from an expert in the field:
Anthony Sanders is an attorney with the Institute for Justice
MAY DEBATE RESULTS:
Should juries for high-profile
criminal trials be anonymous?
SHOULD VOTERS BE allowed to decide what information they want to
consider before casting their ballots, or should the government decide that
for them? In a free society, the correct answer, of course, is that voters
Super PACs are groups of people who pool their money to spend on
political speech about candidates. Before Citizens United v. Federal Election
Commission, and a related case,
SpeechNow.org v. Federal Election
Commission, it was illegal for individuals to join forces and spend more than $5,000 apiece to
promote or oppose a candidate. That meant it was harder for people to exercise their First
Amendment right to speak out about politics, and it meant the only candidates who could
afford to run for office were those with a very broad base of donors or who were self-financed.
Simply put, the government was censoring speech and preventing voters from hearing
about other candidates, and in turn preventing those candidates from running competitive
races. It’s no wonder our incumbent reelection rate is as high as it is.
Super PACs have the potential to change that. Thanks to super PACs, voters now have more
political speech available to them. Allowing people to pool their money and speak out about
candidates adds to the dynamic conversation that makes a strong democracy possible.
Super PACs have also made races more competitive. Candidates who before would be out
of luck are able to run competitive campaigns because their supporters can speak freely on their
More speech and more competitive candidates result in more informed voters with more
choices. What voters do with that information and those choices is up to them. Ultimately, the
only thing super PACs can do is attempt to persuade voters. Those who complain about super
PACs are really complaining that those efforts might be successful, and they want to use the
force of government to stop it. But that sort of paternalistic thinking is what the Supreme Court
in Citizens United rightly described as using “censorship to control thought.”
The rulings in Citizens United and
SpeechNow.org properly rejected that sort of censorship.
The result has been more speech, which means a better-functioning democracy. That’s some-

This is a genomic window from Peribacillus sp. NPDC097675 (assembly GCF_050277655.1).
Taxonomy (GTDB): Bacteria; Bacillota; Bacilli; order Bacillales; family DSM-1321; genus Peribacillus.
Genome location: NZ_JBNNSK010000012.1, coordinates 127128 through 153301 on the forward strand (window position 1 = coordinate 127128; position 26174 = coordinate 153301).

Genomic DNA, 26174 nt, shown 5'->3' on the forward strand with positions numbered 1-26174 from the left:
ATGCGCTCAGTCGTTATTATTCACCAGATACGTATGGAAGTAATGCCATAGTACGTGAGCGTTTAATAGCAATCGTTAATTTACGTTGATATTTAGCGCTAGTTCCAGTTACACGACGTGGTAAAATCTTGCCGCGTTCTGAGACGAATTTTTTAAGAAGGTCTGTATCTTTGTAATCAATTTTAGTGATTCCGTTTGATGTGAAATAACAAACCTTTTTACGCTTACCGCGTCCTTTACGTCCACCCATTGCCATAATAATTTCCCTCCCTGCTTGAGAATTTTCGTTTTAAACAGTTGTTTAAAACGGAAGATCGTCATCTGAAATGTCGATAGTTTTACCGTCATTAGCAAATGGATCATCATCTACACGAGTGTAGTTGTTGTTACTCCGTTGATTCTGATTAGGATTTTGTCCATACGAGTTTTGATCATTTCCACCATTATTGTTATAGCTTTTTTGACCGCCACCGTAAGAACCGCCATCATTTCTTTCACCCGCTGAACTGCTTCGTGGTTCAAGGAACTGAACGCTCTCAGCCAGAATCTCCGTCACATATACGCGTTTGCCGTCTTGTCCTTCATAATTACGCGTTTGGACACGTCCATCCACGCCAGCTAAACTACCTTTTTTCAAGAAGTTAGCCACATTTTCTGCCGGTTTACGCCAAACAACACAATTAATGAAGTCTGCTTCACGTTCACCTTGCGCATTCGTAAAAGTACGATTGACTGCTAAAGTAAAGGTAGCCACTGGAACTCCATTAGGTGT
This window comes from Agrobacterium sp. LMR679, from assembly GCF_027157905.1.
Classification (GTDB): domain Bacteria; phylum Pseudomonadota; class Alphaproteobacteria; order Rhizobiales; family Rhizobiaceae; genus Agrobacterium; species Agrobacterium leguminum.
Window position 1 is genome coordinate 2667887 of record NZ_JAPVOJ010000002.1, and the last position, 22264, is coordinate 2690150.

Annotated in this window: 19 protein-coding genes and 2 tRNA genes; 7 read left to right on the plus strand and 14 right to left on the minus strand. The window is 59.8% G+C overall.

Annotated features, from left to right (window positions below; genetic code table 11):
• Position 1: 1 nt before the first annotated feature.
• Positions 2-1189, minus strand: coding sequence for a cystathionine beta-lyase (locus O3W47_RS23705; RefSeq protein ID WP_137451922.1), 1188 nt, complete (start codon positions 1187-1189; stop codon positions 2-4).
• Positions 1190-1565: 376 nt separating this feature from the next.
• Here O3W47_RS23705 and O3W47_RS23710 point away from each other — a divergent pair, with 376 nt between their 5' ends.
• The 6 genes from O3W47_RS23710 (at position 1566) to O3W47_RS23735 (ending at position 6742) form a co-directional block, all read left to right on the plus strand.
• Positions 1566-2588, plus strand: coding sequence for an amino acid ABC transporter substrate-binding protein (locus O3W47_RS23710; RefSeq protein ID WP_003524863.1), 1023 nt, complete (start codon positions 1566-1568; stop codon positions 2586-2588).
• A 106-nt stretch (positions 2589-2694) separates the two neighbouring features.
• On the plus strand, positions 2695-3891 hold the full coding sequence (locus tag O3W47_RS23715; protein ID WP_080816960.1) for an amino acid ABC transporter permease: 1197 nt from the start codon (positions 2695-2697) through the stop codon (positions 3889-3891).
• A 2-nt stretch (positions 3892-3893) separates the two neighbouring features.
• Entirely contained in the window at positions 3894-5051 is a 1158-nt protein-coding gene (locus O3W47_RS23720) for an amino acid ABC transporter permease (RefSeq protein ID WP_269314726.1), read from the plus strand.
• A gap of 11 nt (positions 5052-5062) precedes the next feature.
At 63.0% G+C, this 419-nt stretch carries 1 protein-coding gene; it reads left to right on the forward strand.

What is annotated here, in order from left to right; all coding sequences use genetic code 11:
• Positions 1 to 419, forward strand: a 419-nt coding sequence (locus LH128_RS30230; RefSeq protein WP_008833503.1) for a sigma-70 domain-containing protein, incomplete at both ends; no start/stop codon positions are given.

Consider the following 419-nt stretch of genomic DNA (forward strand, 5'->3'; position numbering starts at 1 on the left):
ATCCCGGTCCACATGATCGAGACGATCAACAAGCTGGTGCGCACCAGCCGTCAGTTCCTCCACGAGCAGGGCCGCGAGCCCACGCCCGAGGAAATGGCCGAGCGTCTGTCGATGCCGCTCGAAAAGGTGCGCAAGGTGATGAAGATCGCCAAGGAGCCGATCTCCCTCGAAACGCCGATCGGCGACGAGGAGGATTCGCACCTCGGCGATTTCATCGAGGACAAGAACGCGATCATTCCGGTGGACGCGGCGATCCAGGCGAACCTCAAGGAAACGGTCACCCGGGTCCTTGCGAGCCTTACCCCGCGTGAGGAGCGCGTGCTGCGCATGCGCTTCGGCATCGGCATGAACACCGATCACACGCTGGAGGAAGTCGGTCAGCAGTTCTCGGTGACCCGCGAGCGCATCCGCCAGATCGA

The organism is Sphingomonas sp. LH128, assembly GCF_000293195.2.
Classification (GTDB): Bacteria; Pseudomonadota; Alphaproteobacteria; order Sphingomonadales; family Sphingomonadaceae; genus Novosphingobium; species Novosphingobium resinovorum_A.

thing all American voters should celebrate. C
Percentage reflects votes
received by May 15, 2012.
APRIL DEBATE RESULTS:
Do the benefits of “fracking”
outweigh the risks?
YES: 92% NO: 8%
Percentage reflects votes received by
April 30, 2012. Results may reflect
Debate being picked up by blogs.
from an expert in the field:
Meredith McGehee is policy director for the Campaign Legal Center
SUPER PACS are a blight on America’s political system.
They provide a means for very wealthy individuals and corporate special
interests to evade anti-corruption laws that have been on the books for
decades. The courts have long recognized that large contributions to political
candidates can corrupt and reduce public confidence in our democratic sys-
tem, so they have upheld amount limits on contributions to candidates, as
well as outright bans on corporate and union contributions to candidates. But
today, super PACs are operating as de facto campaigns unrestricted by such contribution limits.
Super PACs have the ability to both distort the political process and affect the outcome of
elections. At a minimum, their spending buys access and influence for the super PAC funders.
Some claim that because a super PAC can’t contribute directly to a candidate and can only
make supposedly “independent expenditures,” there is no threat of corruption. The reality, however, is that super PACs work hand-in-glove with the candidate’s campaign. For example, the
individuals running Restore Our Future ran Mitt Romney’s presidential campaign in 2008. The
brain trust behind Priorities USA Action worked at the Obama White House and in the 2008
Obama campaign. Furthermore, candidates and their staff are permitted to be featured guests at
super PAC fundraisers.
Even more troubling is the growing number of shadow super PACs that are funneling secret
money into elections. These groups claim to be 501(c)( 4) social welfare or 501(c)( 6) trade organizations, but are undertaking significant election-related activities. Contributions to these tax-exempt organizations do not have to be disclosed under current tax law. In essence, this new
scheme is allowing corporations and individuals to evade disclosure of their electoral spending
by laundering money through third-party organizations not covered by current disclosure laws.
The truth is super PACs empower the moneyed special interests in our political system and
threaten to turn our democratic system into a plutocracy. Claims that super PACs promote free
speech confuse the freedom to speak your mind with the ability to use vast resources of wealth
to distort the process and to drown out the voices of average Americans. Money and speech are
not the same. The Supreme Court got it wrong in the Citizens United case, and we are now living with the unfortunate, troublesome consequences. C
Opinions expressed are those of the
individuals or organizations represented
and are presented to foster discussion.
Costco and The Costco Connection take
no position on any Debate topic.
JUNE 2012 The Costco Connection 19